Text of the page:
This book helps readers develop the quantitative literacy skills and savvy needed to function effectively in society and the workplace. It focuses on "mathematical modeling" and the use of elementary mathematics--e.g., numbers and measurement, algebra, geometry, and data exploration--to investigate real-world problems and questions. It assumes no technology other than the use of graphing calculators, and provides a comprehensive technology support system on an accompanying CD-ROM and web site. Linear Functions and Models. Quadratic Functions and Models. Natural Growth Models. Exponential and Trigonometric Models. Polynomial Models and Linear Systems. Optimization Problems. Bounded Growth Models. For anyone wanting to develop proficiency in mathematical modeling.

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PREFACE

This textbook is for an entry-level college mathematics course at the same academic level as college algebra, but intended for students who are not necessarily preparing for subsequent courses in calculus. Our approach is based on the exploitation of graphing-calculator technology to engage students in concrete modeling applications of mathematics. The mathematical ideas of the course center on functions and their graphs—ranging from linear functions and polynomials to exponential and trigonometric functions—that we hope will seem familiar and friendly to students who complete the course. BRIEF DESCRIPTION

Specifically, this textbook presents an introduction to mathematical modeling based on the use of elementary functions to describe and explore real-world data and phenomena. It demonstrates graphical, numerical, symbolic, and verbal approaches to the investigation of data, functions, equations, and models. We emphasize interesting applications of elementary mathematics together with the ability to construct useful mathematical models, to analyze them critically, and to communicate quantitative concepts effectively. In short, this is a textbook for

A graphing technology intensive course that is An alternative to the standard college algebra course, and is Solidly based on functions, graphs, and data modeling. RATIONALE FOR A NEW COURSE

The content of the traditional college algebra course is defined largely by the paper-and-pencil skills (mainly symbolic manipulation) that are needed by students whose curricula point them towards a subsequent calculus course. However, many of the students in a typical college algebra course are not really headed for calculus or never make it there. For too many of these students, college algebra consists of revisiting the skills and concepts, either mastered or not, which were "covered" in several previous mathematics courses. This experience leaves students with little enhancement of the quantitative skills they most need for their subsequent studies. It is a missed opportunity for them to begin college with a useful mathematics course that is interesting both to students and to instructors, and which offers a solid chance for progress and success.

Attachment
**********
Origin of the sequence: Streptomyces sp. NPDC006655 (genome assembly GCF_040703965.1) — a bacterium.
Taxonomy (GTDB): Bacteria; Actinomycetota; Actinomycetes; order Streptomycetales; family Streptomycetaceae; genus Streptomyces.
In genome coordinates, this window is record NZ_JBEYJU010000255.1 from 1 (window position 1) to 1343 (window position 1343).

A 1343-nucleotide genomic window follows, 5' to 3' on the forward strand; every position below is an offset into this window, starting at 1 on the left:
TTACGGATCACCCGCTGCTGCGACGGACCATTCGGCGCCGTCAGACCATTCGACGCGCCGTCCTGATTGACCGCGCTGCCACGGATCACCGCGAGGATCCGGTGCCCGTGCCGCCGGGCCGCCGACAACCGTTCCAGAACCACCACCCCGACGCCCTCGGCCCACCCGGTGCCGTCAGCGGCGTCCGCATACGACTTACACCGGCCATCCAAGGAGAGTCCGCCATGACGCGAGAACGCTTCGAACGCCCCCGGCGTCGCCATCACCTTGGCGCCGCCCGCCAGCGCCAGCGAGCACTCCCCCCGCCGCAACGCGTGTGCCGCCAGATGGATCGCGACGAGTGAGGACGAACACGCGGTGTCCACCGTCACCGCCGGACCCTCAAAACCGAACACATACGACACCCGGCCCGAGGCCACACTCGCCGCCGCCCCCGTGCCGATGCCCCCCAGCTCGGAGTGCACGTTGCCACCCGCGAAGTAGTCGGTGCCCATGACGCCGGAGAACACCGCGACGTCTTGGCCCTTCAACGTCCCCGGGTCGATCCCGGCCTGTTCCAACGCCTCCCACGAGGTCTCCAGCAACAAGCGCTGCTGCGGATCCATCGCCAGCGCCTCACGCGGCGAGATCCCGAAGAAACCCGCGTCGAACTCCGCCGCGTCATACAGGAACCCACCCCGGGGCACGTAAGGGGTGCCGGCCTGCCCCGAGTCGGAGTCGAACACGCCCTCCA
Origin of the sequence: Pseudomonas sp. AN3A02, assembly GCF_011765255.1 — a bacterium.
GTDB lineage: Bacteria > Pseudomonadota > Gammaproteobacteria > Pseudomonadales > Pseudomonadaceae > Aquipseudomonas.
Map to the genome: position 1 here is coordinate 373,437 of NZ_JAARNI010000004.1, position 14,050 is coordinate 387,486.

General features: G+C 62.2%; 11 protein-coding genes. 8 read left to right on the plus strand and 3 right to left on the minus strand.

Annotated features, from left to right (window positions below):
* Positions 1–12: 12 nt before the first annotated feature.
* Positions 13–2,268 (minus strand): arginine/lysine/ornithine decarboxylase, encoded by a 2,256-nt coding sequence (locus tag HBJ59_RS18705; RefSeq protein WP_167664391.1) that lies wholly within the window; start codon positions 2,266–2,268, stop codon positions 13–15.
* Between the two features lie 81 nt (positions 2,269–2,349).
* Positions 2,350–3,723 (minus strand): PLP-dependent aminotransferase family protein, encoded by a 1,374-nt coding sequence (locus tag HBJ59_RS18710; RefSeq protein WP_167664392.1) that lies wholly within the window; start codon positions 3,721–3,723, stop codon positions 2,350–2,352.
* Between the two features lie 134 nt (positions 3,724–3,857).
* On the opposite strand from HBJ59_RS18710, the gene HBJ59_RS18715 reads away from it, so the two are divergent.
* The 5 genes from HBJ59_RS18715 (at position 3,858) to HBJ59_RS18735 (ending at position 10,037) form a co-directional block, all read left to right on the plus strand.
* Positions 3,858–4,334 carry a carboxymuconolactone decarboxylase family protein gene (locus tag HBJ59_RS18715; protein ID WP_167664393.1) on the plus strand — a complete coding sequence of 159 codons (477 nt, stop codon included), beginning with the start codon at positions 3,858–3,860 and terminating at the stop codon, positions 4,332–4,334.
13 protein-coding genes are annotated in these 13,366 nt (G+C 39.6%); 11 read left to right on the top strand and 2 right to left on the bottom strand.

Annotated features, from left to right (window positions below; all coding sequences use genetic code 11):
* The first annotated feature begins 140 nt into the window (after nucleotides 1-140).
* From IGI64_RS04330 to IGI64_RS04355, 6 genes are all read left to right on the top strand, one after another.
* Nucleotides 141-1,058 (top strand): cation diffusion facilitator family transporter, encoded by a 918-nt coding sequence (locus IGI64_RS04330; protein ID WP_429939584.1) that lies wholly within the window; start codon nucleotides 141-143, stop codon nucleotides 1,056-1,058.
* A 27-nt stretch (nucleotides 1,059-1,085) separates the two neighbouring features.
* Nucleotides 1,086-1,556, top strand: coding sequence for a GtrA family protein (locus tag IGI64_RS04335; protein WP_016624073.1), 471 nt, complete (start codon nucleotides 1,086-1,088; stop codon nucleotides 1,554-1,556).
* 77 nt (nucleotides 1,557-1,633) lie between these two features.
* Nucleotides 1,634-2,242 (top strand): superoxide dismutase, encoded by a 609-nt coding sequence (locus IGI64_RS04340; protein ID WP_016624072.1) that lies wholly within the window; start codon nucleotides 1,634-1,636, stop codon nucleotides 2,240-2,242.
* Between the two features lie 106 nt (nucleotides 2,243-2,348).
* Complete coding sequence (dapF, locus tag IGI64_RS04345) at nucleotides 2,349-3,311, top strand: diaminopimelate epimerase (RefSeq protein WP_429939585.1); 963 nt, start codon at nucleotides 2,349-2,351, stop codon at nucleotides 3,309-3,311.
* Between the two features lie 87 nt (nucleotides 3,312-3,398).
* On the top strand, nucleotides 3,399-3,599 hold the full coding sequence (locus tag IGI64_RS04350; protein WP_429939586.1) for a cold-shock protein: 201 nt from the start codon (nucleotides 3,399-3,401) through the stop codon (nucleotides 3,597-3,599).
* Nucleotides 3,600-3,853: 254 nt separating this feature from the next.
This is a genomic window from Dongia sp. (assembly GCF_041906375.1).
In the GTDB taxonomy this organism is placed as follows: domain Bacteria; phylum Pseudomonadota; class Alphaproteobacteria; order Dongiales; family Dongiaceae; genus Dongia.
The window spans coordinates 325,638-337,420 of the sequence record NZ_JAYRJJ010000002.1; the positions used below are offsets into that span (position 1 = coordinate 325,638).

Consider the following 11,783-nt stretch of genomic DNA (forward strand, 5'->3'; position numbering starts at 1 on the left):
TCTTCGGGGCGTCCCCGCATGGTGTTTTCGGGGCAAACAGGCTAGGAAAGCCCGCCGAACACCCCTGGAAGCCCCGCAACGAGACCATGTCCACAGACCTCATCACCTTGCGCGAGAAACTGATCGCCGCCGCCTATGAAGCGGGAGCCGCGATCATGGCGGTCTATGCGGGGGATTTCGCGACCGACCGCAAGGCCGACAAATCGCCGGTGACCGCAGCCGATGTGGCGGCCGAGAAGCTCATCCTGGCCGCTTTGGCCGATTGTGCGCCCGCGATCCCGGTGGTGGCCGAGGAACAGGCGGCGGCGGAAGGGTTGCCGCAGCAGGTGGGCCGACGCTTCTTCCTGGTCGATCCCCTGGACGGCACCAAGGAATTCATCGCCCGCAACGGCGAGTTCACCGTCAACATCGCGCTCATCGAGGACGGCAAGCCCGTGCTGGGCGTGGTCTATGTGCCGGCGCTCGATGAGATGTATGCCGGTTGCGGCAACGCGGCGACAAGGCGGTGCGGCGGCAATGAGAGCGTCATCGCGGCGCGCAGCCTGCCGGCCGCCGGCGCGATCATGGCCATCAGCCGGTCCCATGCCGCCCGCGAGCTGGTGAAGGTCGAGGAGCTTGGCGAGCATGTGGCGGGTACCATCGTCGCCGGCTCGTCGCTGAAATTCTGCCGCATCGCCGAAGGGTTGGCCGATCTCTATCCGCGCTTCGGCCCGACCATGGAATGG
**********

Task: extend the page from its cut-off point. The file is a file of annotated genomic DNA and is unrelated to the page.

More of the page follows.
There is wide agreement on the need for an alternative new approach to fill this void. Both the NCTM's Principles and Standards for School Mathematics and AMATYC's Crossroads in Mathematics: Standards for Introductory College Mathematics Before Calculus recommend that mathematics courses teach students to reason mathematically, to model real-world situations, and to make use of appropriate technologies. We offer this as an appropriate textbook for such a course. The evolution of these materials began with a web site that was originally developed (starting in 1996) to support University of Georgia students taking pilot sections of this new course. About two thousand students have now used preliminary versions of the textbook. Many of these students have reacted with enthusiasm belying their typical lack of success in prior mathematical experiences. We hope this apparent success and satisfaction will carry over to the students who use this published textbook. PURPOSE AND OBJECTIVES